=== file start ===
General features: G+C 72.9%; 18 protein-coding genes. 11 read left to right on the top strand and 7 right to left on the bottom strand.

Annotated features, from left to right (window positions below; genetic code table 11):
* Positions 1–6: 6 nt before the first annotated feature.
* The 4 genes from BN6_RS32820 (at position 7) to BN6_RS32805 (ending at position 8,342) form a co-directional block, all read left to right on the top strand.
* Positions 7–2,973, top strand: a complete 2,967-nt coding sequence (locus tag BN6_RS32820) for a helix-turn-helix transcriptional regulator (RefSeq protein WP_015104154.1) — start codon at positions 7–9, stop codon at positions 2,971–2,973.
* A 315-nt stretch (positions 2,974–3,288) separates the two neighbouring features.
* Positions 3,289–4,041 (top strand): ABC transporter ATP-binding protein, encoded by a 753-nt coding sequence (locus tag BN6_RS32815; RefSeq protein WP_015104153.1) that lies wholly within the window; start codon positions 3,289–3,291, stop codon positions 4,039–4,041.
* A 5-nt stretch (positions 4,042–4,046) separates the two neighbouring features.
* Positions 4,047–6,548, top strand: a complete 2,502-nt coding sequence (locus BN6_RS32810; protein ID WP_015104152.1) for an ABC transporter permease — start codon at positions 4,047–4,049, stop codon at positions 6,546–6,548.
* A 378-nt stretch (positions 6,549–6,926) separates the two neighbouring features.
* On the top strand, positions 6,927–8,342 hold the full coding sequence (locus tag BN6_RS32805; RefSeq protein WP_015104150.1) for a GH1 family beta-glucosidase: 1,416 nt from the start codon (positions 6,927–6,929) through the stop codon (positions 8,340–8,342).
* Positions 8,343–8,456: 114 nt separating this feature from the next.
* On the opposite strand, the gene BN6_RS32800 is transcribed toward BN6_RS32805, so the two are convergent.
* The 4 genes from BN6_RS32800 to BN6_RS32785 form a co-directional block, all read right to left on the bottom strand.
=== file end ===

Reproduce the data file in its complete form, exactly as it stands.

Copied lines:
General features: G+C 72.9%; 18 protein-coding genes. 11 read left to right on the top strand and 7 right to left on the bottom strand.

Annotated features, from left to right (window positions below; genetic code table 11):
* Positions 1–6: 6 nt before the first annotated feature.
* The 4 genes from BN6_RS32820 (at position 7) to BN6_RS32805 (ending at position 8,342) form a co-directional block, all read left to right on the top strand.
* Positions 7–2,973, top strand: a complete 2,967-nt coding sequence (locus tag BN6_RS32820) for a helix-turn-helix transcriptional regulator (RefSeq protein WP_015104154.1) — start codon at positions 7–9, stop codon at positions 2,971–2,973.
* A 315-nt stretch (positions 2,974–3,288) separates the two neighbouring features.
* Positions 3,289–4,041 (top strand): ABC transporter ATP-binding protein, encoded by a 753-nt coding sequence (locus tag BN6_RS32815; RefSeq protein WP_015104153.1) that lies wholly within the window; start codon positions 3,289–3,291, stop codon positions 4,039–4,041.
* A 5-nt stretch (positions 4,042–4,046) separates the two neighbouring features.
* Positions 4,047–6,548, top strand: a complete 2,502-nt coding sequence (locus BN6_RS32810; protein ID WP_015104152.1) for an ABC transporter permease — start codon at positions 4,047–4,049, stop codon at positions 6,546–6,548.
* A 378-nt stretch (positions 6,549–6,926) separates the two neighbouring features.
* On the top strand, positions 6,927–8,342 hold the full coding sequence (locus tag BN6_RS32805; RefSeq protein WP_015104150.1) for a GH1 family beta-glucosidase: 1,416 nt from the start codon (positions 6,927–6,929) through the stop codon (positions 8,340–8,342).
* Positions 8,343–8,456: 114 nt separating this feature from the next.
* On the opposite strand, the gene BN6_RS32800 is transcribed toward BN6_RS32805, so the two are convergent.
* The 4 genes from BN6_RS32800 to BN6_RS32785 form a co-directional block, all read right to left on the bottom strand.